Konami's Winning Eleven games have never been able to boast the official licenses and superb presentation that are such integral parts of many other sports games, and as a result, the series has earned its great reputation solely on the strength of its realistic gameplay. World Soccer Winning Eleven 8 International not only marks the first time that (an unfortunately limited number of) licensed club teams have appeared in a Winning Eleven game, but also the first time that the series has appeared on the Xbox. Released in Europe as Pro Evolution Soccer 4 toward the end of last year, World Soccer Winning Eleven 8 International is undoubtedly Konami's best soccer game to date, thanks to a number of quite dramatic improvements made both on and off the field.
The PC version of Winning Eleven 8 is essentially a slightly enhanced port of the PlayStation 2 game released earlier this month. The most noticeable differences between the PC and PS2 versions are that the PC game benefits from improved visuals (thanks purely to the maximum resolution of 1280x1024) and adds online play to what was already a package offering great longevity. It's not all good news, though, because the game's menus and tutorials frequently refer to the PS2's X, square, circle, and triangle buttons (only the colors of them have changed). Furthermore, the online play, although a welcome addition, could not have been implemented more poorly. The only way you can connect to another player online is by exchanging IP addresses and then entering into a host-client relationship. There are third-party downloads available (such as PES4 Launcher) that let you match up with other players from around the world, but finding opponents with an acceptable ping (one that won't make the controls feel frustratingly unresponsive) can occasionally prove difficult.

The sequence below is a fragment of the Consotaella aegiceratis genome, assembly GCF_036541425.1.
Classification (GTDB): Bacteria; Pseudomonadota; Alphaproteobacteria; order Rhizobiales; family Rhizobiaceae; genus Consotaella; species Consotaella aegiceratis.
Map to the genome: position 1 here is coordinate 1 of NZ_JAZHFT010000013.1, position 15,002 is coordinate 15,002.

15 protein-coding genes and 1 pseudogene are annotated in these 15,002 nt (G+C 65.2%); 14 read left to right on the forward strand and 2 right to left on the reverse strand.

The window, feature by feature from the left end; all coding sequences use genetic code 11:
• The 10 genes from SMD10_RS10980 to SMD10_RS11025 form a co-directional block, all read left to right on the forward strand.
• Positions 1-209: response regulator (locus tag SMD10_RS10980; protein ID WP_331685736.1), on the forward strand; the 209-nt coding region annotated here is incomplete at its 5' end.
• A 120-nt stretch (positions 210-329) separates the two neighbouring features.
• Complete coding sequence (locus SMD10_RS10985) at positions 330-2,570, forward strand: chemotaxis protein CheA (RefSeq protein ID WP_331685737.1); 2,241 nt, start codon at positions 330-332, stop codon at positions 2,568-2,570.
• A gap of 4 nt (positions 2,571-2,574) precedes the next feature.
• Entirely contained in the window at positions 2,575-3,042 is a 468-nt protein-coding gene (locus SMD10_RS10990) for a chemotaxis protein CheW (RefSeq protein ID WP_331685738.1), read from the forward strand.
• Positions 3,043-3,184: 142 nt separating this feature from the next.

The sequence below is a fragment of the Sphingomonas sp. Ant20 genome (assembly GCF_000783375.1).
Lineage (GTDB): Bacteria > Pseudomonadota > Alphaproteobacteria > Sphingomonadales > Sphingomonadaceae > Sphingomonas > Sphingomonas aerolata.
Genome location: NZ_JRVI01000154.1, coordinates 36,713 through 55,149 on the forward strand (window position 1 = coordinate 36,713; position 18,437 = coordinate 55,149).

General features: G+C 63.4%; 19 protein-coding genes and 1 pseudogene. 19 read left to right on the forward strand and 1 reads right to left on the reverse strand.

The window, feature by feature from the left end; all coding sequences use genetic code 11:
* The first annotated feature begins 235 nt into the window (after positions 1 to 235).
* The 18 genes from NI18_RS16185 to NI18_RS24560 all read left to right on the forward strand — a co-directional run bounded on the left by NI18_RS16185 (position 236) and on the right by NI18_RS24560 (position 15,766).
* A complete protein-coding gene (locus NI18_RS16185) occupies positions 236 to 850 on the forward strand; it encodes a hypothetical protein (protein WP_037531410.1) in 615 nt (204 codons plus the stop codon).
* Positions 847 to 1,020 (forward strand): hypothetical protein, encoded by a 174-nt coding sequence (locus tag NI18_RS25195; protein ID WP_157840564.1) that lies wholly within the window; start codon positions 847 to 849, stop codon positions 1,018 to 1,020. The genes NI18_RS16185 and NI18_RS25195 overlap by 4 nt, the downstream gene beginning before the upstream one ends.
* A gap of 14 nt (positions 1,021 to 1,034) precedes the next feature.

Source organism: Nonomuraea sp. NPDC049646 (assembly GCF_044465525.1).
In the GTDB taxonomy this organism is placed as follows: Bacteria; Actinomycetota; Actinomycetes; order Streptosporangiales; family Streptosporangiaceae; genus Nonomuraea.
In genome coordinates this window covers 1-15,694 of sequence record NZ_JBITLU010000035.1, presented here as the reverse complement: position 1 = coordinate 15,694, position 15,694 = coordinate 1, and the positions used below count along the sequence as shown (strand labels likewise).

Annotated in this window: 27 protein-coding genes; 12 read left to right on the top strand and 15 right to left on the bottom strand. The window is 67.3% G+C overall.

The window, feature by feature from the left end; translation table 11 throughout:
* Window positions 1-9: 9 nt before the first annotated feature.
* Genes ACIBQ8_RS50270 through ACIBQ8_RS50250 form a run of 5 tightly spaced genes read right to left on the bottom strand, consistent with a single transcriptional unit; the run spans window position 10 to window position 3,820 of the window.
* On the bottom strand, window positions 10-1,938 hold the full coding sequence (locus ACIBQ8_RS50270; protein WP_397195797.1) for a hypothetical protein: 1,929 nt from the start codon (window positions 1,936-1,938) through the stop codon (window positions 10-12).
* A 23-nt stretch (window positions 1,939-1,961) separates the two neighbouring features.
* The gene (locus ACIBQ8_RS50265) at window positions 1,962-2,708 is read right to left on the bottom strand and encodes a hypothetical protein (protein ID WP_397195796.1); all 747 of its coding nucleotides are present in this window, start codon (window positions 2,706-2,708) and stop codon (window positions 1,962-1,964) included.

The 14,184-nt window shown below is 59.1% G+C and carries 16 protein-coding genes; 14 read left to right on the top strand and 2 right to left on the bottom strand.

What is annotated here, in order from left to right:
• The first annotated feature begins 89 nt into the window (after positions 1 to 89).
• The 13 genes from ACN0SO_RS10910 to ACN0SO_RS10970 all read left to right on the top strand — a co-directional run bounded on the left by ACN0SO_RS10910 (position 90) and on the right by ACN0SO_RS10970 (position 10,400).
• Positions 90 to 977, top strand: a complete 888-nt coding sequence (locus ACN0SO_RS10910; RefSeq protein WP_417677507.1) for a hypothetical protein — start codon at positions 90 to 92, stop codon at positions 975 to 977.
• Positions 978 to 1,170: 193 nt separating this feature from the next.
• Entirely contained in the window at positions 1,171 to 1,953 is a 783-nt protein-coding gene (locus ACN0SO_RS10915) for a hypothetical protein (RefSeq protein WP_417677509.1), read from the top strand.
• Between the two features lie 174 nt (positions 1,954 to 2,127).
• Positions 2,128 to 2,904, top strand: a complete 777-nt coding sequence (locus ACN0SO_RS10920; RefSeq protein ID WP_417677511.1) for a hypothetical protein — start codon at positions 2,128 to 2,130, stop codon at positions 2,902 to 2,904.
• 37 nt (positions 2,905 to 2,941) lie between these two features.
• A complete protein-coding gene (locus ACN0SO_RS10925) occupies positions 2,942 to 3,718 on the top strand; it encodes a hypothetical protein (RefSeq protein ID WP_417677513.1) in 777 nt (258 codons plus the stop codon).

Regardless of whether or not you're familiar with previous Winning Eleven games, the first thing you'll want to check out in Winning Eleven 8 is its surprisingly deep training mode, which, like everything else, can be reached via menu screens that are both far easier on the eyes and far easier to navigate than those found in previous entries in the series. The training options in Winning Eleven 8 are divided into four subcategories: beginner training, free training, situation training, and challenge training. Beginner training not only teaches you how to perform all the basic moves, but also does a great job of explaining the sport itself, the roles of the different players on the pitch, and even the offside rule (via a series of texts, diagrams, and demonstrations). Free training lets you take control of a team on a field where the only opponent is a goalkeeper. Situation training teaches you how to use some of the more advanced controls to make you more effective at dribbling, passing, shooting, attacking, and defending. Challenge training is basically an opportunity for you to put what you've learned to the test in a series of increasingly difficult trials. It's so rewarding that you'll want to successfully play through everything it has to offer at least once.